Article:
On April’s Fools Day, U.S. President Donald Trump gave a press conference where he announced a new “counter-narcotics effort” by U.S. Southern Command. “We’re deploying additional Navy destroyers, combat ships, aircrafts and helicopters, Coast Guard cutters…doubling our capabilities in the region,” he said. The point of this mission—which will be joined by other countries—is to “increase surveillance, disruption, and seizures of drug shipments.” “We must not let narco-terrorists exploit the pandemic to threaten American lives.”
On 26 March, less than a week before Trump’s announcement, the U.S. Department of Justice indicted several members of the Venezuelan government for narco-trafficking. An indictment is not a verdict of guilt, merely a note—in this case – prepared by the U.S. government against an adversary; there is nothing in the indictment that proves the case that any of the individuals mentioned in it have anything to do with narcotics smuggling. It was apparent from the press conference at the U.S. Department of Justice that this was political theatre, an attempt to further delegitimize the government of Nicolas Maduro.
Coming less than a week after this indictment, it is clear to all that the point is not to actually disrupt the cocaine trade, but it is to put pressure on Venezuela. No evidence was provided during the Department of Justice press conference when the United States charged Maduro with narco-trafficking, and no evidence was presented at Trump’s press conference when he announced that a naval carrier group would enter the Caribbean. There was no evidence presented at either high-profile event, because no evidence is either available or necessary; it is not available, because even the U.S. government’s own agencies say that Venezuela is neither the originator of narcotics nor the trafficker of narcotics, and it is not necessary because the United States has been consistently delegitimizing Venezuela to overthrow the government based on increasingly hallucinatory stories about the Venezuelan government.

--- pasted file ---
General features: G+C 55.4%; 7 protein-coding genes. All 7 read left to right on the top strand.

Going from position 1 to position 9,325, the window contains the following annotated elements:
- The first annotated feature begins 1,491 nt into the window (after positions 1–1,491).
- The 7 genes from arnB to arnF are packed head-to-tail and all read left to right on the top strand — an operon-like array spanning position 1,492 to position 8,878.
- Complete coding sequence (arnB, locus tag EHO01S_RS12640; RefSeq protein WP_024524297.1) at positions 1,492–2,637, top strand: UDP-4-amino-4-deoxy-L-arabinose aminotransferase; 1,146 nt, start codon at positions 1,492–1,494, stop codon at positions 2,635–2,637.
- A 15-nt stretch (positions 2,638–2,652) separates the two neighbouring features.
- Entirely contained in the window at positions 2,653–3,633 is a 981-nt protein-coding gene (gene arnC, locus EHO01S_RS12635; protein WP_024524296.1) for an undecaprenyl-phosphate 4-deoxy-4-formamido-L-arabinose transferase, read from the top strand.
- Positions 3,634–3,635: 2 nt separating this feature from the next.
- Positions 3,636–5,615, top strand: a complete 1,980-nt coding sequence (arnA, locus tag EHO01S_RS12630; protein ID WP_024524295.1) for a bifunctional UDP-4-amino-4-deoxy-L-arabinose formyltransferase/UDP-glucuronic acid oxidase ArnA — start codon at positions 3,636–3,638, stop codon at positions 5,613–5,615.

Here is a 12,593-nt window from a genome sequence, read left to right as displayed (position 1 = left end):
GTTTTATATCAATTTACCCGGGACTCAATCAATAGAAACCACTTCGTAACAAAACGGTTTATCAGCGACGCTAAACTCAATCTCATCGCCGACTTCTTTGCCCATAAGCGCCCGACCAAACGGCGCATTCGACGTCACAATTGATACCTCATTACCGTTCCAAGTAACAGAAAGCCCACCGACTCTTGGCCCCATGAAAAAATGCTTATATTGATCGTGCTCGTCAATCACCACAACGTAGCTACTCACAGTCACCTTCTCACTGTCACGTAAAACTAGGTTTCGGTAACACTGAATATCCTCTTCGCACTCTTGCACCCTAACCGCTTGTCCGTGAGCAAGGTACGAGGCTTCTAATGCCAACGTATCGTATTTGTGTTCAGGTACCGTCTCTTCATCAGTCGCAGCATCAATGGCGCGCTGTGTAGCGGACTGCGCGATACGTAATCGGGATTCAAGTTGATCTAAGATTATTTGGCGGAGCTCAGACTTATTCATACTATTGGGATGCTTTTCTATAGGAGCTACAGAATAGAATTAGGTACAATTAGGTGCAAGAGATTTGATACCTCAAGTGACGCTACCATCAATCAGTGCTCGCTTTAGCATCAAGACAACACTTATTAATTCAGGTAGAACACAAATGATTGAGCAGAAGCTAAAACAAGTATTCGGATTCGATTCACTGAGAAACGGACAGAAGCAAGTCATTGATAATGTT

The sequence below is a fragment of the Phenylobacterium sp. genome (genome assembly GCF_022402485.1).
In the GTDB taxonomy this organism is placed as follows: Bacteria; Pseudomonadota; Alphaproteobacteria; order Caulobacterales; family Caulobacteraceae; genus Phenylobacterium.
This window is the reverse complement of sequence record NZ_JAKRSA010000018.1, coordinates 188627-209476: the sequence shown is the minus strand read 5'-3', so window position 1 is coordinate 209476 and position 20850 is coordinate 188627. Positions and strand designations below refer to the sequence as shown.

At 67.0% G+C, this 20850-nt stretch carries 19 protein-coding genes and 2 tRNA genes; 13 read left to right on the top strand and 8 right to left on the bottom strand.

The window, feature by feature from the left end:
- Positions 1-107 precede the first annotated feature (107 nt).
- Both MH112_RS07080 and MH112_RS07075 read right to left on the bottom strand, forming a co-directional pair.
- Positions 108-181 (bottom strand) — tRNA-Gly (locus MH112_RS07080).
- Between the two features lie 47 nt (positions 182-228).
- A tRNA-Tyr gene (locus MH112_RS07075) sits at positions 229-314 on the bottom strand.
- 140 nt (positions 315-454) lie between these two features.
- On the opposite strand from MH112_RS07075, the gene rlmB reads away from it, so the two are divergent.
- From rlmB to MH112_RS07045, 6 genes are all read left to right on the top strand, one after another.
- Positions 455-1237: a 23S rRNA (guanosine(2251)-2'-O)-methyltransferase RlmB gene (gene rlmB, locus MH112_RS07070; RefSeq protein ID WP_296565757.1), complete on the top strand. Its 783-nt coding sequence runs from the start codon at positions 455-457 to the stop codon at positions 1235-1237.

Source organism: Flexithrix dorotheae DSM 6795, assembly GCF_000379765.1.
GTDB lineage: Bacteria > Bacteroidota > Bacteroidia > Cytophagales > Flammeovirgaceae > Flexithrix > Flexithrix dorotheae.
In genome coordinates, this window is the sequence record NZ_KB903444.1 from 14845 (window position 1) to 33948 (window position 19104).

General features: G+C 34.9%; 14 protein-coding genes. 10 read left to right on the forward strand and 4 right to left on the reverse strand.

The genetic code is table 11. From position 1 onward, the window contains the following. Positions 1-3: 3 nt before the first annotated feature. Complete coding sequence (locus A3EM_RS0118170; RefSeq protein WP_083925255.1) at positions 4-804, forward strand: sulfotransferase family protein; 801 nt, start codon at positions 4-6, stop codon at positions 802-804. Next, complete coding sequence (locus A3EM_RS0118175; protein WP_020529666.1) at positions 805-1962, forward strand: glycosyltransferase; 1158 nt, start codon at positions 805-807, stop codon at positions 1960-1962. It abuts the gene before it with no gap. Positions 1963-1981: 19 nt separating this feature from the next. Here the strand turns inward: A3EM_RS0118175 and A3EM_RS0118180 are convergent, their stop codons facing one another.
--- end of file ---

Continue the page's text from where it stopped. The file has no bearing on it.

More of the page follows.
The Primary Source of Cocaine
In December 2019, the U.S. Drug Enforcement Agency (DEA) released its National Drug Threat Assessment. This study offers the most detailed look at the movement of drugs into the United States. At several points in the study, the DEA says that Colombia is the “primary source for cocaine seized in the United States,” According to the DEA’s Cocaine Signature Program, in 2018 “approximately 90 percent of cocaine samples tested were of Colombian origin, six percent were of Peruvian origin, and four percent were of Unknown origin.” As far as the U.S. government’s own drug agency is concerned, there is no cocaine or any other narcotic that comes from Venezuela.
Both at the U.S. Department of Justice press conference and at Trump’s press conference, maps were shown that indicated cocaine traffic from Venezuela to the United States. This is simply not true, based on U.S. DEA information. “The majority of the cocaine and heroin produced and exported by Colombian TCOs [Transnational Criminal Organizations] to the United States is transported through Central America and Mexico,” write the DEA officials in their 2019 report. However, there are suggestions in the report that Colombian narco-traffickers sometimes “store large quantities of cocaine in remote areas of Venezuela and Ecuador until maritime or aerial transportation can be secured.” It is important to recognize that the cocaine and heroin are hidden in “remote areas” of Colombia’s neighbors, with Colombia being the focus of the entire drug trade.